Revisiting 「佛系」 with the GooAye and Commute for Me Podcast

It’s always fun to hear a piece of vocab you’ve learned previously in the wild.

When listening to the 「股癌」 (GooAye) podcast I heard the phrase 「佛系」 (Buddhist/noninterference approach) which is a variant of the 「佛系……法」 (Buddhist/noninterference approach to…) phrase I featured in a previous post here.

At the 8:56 (-33:19) point roughly, he says:

「你不要幫上漲跟下跌找理由,但是我發現有些人會去把我講的話有點極端化,就變成說完全不找理由。好像完全是佛系自由。」

“Don’t try and explain rises and falls, but I’ve found that some people have taken what I said to the extreme, and they don’t try and look for reasons at all. It’s like they’re dedicated to noninterference and freedom.”

Here he is cautioning people not to try and try and explain short term rises and falls in stock prices, but then qualifying this by saying that they can look for longer term reasons for price rises and falls.

From listening over the last few months, I found out that the guy behind the podcast was hopeful that Trump would win the election, although his reasons are largely to do with financial policy. The podcast is definitely worth listening to for insights on Taiwanese society and the business world as well as analysis of trends in stocks and shares.

In the same week, the phrase also came up in the 台通 (Commute For Me) podcast in an interview with the spokesperson of the Taiwan Statebuilding Party (台灣基進) Chen Po-wei (陳柏惟), who led the recall petition movement against Han Kuo-yu (from 12:33 or -41:31):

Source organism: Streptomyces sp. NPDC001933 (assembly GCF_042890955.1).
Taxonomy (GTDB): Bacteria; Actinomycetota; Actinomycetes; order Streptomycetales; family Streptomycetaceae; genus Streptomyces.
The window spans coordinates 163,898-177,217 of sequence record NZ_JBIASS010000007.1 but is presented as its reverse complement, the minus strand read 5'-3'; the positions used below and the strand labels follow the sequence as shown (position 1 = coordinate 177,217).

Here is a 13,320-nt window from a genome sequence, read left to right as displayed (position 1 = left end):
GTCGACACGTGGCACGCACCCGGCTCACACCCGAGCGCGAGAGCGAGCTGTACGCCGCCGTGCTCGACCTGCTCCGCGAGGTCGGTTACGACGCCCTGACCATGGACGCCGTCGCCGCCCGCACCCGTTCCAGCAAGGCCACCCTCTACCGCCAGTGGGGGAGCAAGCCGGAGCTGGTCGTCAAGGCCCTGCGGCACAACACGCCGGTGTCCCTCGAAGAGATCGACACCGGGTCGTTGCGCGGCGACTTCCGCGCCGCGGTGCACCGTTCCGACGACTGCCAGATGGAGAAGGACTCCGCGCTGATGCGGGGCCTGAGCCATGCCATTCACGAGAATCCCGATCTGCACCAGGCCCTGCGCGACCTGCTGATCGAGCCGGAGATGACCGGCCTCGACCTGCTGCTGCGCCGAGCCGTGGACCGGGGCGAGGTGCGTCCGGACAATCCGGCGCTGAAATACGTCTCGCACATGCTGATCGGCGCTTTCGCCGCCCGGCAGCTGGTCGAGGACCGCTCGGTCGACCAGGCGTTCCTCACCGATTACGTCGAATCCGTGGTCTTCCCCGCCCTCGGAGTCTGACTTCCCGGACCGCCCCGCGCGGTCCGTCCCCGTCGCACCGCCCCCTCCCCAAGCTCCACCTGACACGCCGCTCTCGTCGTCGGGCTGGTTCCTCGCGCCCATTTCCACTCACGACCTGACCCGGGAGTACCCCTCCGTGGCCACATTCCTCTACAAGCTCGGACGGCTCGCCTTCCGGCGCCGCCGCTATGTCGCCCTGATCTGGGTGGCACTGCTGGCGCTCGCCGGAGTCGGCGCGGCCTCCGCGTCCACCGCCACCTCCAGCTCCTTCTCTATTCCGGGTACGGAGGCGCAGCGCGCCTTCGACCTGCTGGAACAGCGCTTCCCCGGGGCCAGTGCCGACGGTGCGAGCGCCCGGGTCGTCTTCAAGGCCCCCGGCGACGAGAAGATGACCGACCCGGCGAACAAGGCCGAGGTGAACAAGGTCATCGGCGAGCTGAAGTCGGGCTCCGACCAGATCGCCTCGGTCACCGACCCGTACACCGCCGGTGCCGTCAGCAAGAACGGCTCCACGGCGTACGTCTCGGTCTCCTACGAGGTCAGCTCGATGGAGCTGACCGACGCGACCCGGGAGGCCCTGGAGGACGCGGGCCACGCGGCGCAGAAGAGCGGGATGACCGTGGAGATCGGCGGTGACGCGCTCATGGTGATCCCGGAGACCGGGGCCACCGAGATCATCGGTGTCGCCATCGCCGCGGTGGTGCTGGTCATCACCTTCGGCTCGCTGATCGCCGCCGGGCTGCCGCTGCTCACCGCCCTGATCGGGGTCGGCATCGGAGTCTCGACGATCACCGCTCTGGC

Host: 那你有得到正面的回饋啊。
陳柏惟:對啊。所以那個不是自我說服唉,我覺得那個是有時間的過程。那個不是坐在家裡瞑想佛系態度。
Host: So you got positive feedback.
Chen Po-wei: Yes. So I don’t think it was me convincing myself, I think it happened over time. It wasn’t like I was sitting at home meditating hoping that things would just fall in my lap.

This is also a reference to the 佛系 memes, which play on the Buddhist concept of noninterference that I featured in the previous post.

Chen also used the Taiwanese word 「𨑨迌/企投 」 chhit-thô featured in a previous post as well at the 21:57 (-32:07) point. Although I only mentioned these two, there are lots of gems in this interview and it’s definitely worth a listen.

Penis Jokes Without Borders: Decoding Taiwanese

I heard this joke referenced on yesterday’s Commute for Me (臺通) podcast. The host didn’t actually tell the whole joke, but just the punchline:

「有兩個人一起生活 一個名叫詠蘭,另一個名叫貢九 詠蘭負責打獵,貢九則是負責在家煮飯做事 有一天,家裡發生大火,有人就趕快去通知在外打獵的詠蘭,要詠蘭快去叫貢九逃。 詠蘭叫貢九逃 用懶叫打石頭(台語)」 (I found the original joke on Dcard here).

(“There were once two people who lived together, one was called Yonglan (詠蘭) and the other was called Gongjiu (貢九). Yonglan took responsibility for hunting, while Gongjiu cooked at home and did the chores. One day there was a big fire in the house, so someone quickly went to find Yonglan, who was out hunting, to tell Gongjiu to flee. Yonglan told Gongjiu to flee.”)

Haha, right? (*smile, nod and no-one will notice you didn’t get it*). Yes, the joke doesn’t work in English because it plays on the differences between Mandarin and Taiwanese. So the phrase 「詠蘭叫貢九逃」(yǒnglán jiào gòngjiǔ táo / “Yonglan tells Gongjiu to flee”) in Mandarin, sounds like the Taiwanese 用 lān鳥 摃 石頭 iōng lān-chiáu  kòng chio̍h-thâu (“Using your penis to hit rocks”). Brings back the heady whiff of teenage angst and high school locker rooms, right?

You can listen to one of the hosts telling this joke on the podcast below from the 9:38 point:

「這故事我從頭到尾有點忘記了,然後呢,最後就是出現一句話。詠蘭,裡面有個角色,阿姨叫貢九,然後詠蘭叫貢九逃。是台語『用 lān鳥 摃 石頭』。」

(“I’ve forgotten the ins and outs of the story, but, there’s a sentence at the end. Yonglan is one of the characters, and her aunt is Gongjiu. And so, YongLan tells Gongjiu to flee. Which sounds like “Using your penis to hit rocks” in Taiwanese.